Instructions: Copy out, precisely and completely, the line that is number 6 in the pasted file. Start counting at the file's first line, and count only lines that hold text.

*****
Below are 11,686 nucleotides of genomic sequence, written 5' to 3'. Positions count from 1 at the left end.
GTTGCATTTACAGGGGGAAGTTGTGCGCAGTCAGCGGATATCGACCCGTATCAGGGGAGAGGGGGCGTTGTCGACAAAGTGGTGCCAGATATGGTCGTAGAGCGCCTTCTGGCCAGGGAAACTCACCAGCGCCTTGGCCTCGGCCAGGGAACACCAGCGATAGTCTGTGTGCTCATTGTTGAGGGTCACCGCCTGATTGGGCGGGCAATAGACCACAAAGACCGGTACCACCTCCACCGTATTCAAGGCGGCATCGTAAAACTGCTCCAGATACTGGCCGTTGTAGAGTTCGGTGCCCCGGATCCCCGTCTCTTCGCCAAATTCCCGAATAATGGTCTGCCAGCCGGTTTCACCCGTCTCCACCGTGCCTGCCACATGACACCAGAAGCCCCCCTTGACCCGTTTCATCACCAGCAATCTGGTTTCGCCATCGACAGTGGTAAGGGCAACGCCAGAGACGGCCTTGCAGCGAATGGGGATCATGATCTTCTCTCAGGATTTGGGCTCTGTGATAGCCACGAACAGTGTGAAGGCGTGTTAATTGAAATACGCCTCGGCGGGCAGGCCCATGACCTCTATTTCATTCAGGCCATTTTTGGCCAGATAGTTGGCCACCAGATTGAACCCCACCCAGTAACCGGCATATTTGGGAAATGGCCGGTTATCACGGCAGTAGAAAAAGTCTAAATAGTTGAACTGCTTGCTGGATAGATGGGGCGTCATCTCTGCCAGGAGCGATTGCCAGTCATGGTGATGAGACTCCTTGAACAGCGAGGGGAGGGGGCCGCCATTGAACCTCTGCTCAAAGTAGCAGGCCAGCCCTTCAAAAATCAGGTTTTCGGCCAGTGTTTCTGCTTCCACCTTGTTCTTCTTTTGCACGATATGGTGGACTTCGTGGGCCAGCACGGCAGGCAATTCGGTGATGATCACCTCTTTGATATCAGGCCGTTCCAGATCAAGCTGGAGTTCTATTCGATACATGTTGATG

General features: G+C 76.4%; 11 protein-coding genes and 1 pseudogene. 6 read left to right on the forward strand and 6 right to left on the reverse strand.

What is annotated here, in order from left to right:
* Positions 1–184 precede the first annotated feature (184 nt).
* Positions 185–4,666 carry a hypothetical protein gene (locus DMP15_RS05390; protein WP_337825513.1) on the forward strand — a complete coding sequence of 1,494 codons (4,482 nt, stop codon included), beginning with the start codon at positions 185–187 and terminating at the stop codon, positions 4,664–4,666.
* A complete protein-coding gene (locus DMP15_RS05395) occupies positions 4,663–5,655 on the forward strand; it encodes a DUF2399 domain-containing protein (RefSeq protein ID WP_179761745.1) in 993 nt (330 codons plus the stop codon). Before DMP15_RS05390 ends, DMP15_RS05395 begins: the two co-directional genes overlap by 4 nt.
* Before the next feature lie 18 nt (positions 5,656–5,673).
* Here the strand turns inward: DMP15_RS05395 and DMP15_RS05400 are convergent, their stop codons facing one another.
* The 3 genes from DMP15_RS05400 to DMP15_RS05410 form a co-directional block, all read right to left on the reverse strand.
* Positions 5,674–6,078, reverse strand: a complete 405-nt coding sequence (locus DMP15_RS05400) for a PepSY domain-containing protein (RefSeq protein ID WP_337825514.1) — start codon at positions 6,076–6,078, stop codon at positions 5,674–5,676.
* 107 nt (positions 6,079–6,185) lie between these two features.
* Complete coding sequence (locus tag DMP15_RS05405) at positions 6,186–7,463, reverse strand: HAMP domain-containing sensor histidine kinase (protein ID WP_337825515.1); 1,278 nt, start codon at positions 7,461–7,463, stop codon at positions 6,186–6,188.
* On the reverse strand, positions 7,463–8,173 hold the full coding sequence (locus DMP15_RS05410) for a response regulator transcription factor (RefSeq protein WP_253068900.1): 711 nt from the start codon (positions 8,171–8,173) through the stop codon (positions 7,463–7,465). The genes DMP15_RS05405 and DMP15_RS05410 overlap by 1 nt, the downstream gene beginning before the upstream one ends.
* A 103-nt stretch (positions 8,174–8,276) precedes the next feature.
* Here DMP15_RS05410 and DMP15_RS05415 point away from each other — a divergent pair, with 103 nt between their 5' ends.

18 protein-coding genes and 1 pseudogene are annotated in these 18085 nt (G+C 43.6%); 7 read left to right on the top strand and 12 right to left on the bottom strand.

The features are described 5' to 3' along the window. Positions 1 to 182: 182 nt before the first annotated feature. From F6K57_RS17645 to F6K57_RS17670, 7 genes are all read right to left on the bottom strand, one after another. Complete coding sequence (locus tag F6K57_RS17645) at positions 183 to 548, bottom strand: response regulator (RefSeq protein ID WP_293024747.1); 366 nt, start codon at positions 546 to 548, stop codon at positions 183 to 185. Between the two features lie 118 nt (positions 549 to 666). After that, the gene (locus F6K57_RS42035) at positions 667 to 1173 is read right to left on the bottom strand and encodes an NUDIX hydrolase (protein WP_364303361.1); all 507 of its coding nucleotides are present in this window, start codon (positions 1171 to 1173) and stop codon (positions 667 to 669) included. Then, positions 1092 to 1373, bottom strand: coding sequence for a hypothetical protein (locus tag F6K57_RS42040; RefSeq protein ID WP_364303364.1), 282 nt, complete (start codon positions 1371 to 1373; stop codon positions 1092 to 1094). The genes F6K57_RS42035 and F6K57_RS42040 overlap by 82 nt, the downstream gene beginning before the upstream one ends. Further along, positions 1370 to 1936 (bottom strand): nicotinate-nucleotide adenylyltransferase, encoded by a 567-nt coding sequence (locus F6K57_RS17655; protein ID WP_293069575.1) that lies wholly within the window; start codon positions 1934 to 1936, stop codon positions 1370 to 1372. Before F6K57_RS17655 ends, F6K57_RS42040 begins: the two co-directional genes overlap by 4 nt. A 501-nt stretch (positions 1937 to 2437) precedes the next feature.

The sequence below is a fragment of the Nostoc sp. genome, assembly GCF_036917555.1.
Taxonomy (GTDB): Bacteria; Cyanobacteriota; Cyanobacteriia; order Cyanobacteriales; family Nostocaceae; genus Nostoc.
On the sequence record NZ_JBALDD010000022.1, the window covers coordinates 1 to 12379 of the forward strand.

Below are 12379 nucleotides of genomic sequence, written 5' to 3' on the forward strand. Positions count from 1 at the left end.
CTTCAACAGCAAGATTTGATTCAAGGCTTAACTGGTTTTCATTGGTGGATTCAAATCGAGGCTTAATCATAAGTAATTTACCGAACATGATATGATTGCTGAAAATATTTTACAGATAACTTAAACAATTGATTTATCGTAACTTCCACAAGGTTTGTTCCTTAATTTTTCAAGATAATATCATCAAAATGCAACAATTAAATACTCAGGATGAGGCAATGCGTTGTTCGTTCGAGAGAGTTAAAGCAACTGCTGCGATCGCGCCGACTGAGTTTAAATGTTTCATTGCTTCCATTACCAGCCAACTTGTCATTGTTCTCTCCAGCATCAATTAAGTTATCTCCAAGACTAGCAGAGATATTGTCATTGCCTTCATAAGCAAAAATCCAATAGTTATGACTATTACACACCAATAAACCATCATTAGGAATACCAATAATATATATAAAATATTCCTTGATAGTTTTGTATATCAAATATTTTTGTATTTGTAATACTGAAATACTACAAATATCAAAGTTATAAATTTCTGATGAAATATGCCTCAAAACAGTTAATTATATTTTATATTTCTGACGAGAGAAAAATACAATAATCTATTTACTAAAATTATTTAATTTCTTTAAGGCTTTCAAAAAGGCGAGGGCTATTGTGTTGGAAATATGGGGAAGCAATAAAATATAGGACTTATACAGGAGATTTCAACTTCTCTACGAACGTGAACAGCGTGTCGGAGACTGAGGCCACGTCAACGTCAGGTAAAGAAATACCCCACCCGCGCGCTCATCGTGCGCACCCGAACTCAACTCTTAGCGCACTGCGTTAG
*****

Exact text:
* Positions 185–4,666 carry a hypothetical protein gene (locus DMP15_RS05390; protein WP_337825513.1) on the forward strand — a complete coding sequence of 1,494 codons (4,482 nt, stop codon included), beginning with the start codon at positions 185–187 and terminating at the stop codon, positions 4,664–4,666.